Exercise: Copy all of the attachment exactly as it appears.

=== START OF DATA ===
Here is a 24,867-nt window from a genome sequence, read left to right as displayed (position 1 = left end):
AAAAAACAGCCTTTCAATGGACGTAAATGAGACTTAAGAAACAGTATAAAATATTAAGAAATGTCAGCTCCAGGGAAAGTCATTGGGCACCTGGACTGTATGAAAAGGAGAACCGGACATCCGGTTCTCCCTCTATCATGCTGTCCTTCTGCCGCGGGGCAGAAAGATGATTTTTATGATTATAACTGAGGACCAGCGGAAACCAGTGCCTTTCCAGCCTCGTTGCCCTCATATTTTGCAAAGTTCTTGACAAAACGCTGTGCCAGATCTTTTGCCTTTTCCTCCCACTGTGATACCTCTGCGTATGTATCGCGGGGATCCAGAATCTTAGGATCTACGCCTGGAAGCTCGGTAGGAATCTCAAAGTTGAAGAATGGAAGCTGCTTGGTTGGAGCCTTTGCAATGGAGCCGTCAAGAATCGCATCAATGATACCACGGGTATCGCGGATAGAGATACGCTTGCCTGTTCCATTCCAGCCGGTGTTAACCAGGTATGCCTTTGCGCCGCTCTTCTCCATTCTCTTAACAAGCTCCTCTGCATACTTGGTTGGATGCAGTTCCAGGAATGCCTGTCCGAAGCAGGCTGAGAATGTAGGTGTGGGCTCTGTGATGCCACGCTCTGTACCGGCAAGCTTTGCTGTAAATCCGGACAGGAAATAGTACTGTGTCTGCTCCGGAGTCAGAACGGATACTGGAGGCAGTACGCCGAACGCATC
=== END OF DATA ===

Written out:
Here is a 24,867-nt window from a genome sequence, read left to right as displayed (position 1 = left end):
AAAAAACAGCCTTTCAATGGACGTAAATGAGACTTAAGAAACAGTATAAAATATTAAGAAATGTCAGCTCCAGGGAAAGTCATTGGGCACCTGGACTGTATGAAAAGGAGAACCGGACATCCGGTTCTCCCTCTATCATGCTGTCCTTCTGCCGCGGGGCAGAAAGATGATTTTTATGATTATAACTGAGGACCAGCGGAAACCAGTGCCTTTCCAGCCTCGTTGCCCTCATATTTTGCAAAGTTCTTGACAAAACGCTGTGCCAGATCTTTTGCCTTTTCCTCCCACTGTGATACCTCTGCGTATGTATCGCGGGGATCCAGAATCTTAGGATCTACGCCTGGAAGCTCGGTAGGAATCTCAAAGTTGAAGAATGGAAGCTGCTTGGTTGGAGCCTTTGCAATGGAGCCGTCAAGAATCGCATCAATGATACCACGGGTATCGCGGATAGAGATACGCTTGCCTGTTCCATTCCAGCCGGTGTTAACCAGGTATGCCTTTGCGCCGCTCTTCTCCATTCTCTTAACAAGCTCCTCTGCATACTTGGTTGGATGCAGTTCCAGGAATGCCTGTCCGAAGCAGGCTGAGAATGTAGGTGTGGGCTCTGTGATGCCACGCTCTGTACCGGCAAGCTTTGCTGTAAATCCGGACAGGAAATAGTACTGTGTCTGCTCCGGAGTCAGAACGGATACTGGAGGCAGTACGCCGAACGCATC